When we arrived at the hospital, my mom was sleepy again. Her lunch was in front of her, and she was barely eating. I was worried about her, and tried to encourage her to eat a bit more. She complained that her stomach was hurting...apparently, she is having some bowel issues and has been quite uncomfortable. She kept insisting to me that she has been eating too much, and she thought that it was causing all of her problems. Most of the next few hours were focused on trying to make my mom more comfortable. The nurses tried some medications and a number of other treatments, but nothing was working. Dad and I went down to the cafeteria at one point while they tried to help my mom, and when we came back up, my mom called me back into the room. She asked me to distract her from her discomfort during the treatments by reading this blog and your messages.

So, while my mom was being treated, I sat there and read to her. I repeatedly asked her if she wanted me to stop, but she kept shaking her head no. At one point, she complained about the pain...I told her that if she could talk me through pushing out a baby with no pain medication, I could be there to help her through this discomfort, too.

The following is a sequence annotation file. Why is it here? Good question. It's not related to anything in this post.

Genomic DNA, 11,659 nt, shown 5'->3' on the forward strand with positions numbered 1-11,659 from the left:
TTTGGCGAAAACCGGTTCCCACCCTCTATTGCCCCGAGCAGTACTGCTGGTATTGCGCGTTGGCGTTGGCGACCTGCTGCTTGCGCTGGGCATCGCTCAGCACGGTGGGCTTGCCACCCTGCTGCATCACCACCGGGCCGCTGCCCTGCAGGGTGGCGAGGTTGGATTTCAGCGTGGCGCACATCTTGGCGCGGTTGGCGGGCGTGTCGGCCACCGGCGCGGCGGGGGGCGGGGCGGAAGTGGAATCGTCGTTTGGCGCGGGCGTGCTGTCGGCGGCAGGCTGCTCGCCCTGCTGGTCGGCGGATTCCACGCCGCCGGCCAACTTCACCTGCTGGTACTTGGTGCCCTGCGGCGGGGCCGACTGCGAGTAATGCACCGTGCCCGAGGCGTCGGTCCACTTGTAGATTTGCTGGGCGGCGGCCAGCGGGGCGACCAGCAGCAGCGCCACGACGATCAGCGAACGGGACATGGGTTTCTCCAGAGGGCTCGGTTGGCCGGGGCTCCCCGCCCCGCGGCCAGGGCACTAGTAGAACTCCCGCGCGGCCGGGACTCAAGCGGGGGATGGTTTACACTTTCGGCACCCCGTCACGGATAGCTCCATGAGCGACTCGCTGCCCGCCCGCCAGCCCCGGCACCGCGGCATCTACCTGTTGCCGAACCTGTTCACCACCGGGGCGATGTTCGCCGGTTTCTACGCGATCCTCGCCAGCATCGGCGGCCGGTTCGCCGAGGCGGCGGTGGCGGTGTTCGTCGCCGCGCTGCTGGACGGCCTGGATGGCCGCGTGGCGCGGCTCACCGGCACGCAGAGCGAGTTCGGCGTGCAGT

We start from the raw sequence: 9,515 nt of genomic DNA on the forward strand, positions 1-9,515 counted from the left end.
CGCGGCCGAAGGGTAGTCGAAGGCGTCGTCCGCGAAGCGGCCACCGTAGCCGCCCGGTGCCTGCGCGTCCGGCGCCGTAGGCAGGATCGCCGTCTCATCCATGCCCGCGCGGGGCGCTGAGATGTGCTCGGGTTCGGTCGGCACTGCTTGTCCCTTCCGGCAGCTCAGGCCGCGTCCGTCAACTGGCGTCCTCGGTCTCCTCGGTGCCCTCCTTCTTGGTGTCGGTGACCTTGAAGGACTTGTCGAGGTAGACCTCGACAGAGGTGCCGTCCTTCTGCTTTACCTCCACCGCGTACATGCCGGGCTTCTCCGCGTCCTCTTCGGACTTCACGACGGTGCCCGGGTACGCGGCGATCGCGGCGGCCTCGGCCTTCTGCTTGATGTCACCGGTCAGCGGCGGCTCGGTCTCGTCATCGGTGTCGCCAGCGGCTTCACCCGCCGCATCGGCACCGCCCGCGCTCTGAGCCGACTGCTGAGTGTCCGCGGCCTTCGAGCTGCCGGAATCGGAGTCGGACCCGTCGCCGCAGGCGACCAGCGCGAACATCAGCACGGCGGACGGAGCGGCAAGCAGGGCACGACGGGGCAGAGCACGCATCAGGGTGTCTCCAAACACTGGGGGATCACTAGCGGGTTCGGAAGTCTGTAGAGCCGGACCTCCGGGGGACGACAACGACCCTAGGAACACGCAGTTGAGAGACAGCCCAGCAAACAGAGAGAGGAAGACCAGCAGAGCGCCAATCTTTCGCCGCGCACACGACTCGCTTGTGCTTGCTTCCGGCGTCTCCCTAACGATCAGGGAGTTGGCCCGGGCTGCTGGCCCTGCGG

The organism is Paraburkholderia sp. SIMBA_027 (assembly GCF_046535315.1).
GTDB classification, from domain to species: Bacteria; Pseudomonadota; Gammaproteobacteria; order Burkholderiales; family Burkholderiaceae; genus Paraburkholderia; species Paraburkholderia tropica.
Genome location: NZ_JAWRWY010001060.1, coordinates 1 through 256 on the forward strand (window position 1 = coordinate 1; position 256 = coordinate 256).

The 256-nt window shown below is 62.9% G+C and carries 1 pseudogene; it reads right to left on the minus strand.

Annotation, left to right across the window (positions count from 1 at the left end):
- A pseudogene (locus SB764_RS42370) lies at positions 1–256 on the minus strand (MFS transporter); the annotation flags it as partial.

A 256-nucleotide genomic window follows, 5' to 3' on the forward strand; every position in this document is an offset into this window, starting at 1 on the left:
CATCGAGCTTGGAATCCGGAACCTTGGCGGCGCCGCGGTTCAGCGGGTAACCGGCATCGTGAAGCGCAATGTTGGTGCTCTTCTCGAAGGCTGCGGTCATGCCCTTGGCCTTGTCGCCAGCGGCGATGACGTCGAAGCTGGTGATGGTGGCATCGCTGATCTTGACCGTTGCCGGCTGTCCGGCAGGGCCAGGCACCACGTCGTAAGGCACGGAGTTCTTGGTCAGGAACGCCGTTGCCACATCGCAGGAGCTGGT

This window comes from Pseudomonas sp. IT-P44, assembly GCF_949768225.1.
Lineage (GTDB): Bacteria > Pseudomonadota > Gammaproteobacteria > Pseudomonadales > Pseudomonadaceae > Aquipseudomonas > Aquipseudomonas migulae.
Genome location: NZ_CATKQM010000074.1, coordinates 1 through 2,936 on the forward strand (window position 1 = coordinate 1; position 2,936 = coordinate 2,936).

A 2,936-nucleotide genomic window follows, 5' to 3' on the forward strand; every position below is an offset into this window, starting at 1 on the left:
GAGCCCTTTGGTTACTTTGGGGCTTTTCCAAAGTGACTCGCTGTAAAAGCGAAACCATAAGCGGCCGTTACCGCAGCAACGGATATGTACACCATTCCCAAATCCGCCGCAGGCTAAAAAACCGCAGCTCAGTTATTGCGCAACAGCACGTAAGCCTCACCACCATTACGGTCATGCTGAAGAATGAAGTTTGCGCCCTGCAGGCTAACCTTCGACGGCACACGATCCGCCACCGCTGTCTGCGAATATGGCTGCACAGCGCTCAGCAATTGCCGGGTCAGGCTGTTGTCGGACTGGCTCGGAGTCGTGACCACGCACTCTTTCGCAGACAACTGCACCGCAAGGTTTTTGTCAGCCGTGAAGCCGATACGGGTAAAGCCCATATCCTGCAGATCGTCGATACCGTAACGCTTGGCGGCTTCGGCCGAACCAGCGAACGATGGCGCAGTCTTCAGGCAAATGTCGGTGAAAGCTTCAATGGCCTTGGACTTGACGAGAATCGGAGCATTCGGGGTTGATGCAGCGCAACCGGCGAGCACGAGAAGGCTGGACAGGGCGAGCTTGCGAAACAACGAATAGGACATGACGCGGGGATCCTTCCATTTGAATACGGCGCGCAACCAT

Finally, my mom started to feel some relief. I stepped back out because the baby was screaming and hungry, and they needed to clean my mom up and get her dressed for her occupational therapy. Donna, my mom's nurse for the day, came out to talk to us. We thanked her for her help, and commented about how wonderful the nurses at the hospital have been to us. We started to reminisce with her, and told her a few of our family stories. Here are a few that we shared:

1) Van Trip to Atlanta: At the end of my freshman year of college, my parents rented a van to drive down and pick me up. On the way down, my brother discovered that there were radio controls in the back seat where he was sitting. Over the course of several hours, he took it upon himself to...mess with Dad. Dad would put on talk radio, and my brother would change the station to rock. Dad would turn down the volume and my brother would slowly blast it. My father kept looking around, trying to figure out what was going on while my brother slyly pretended to sleep in the back seat. The entire time, my mom could see what was happening through the rear view mirror, and she never clued in my father. In fact, she made sure to yell at him a bit for good measure. Eventually, my brother couldn't hold back the laughter and finally fessed up to what he had been doing.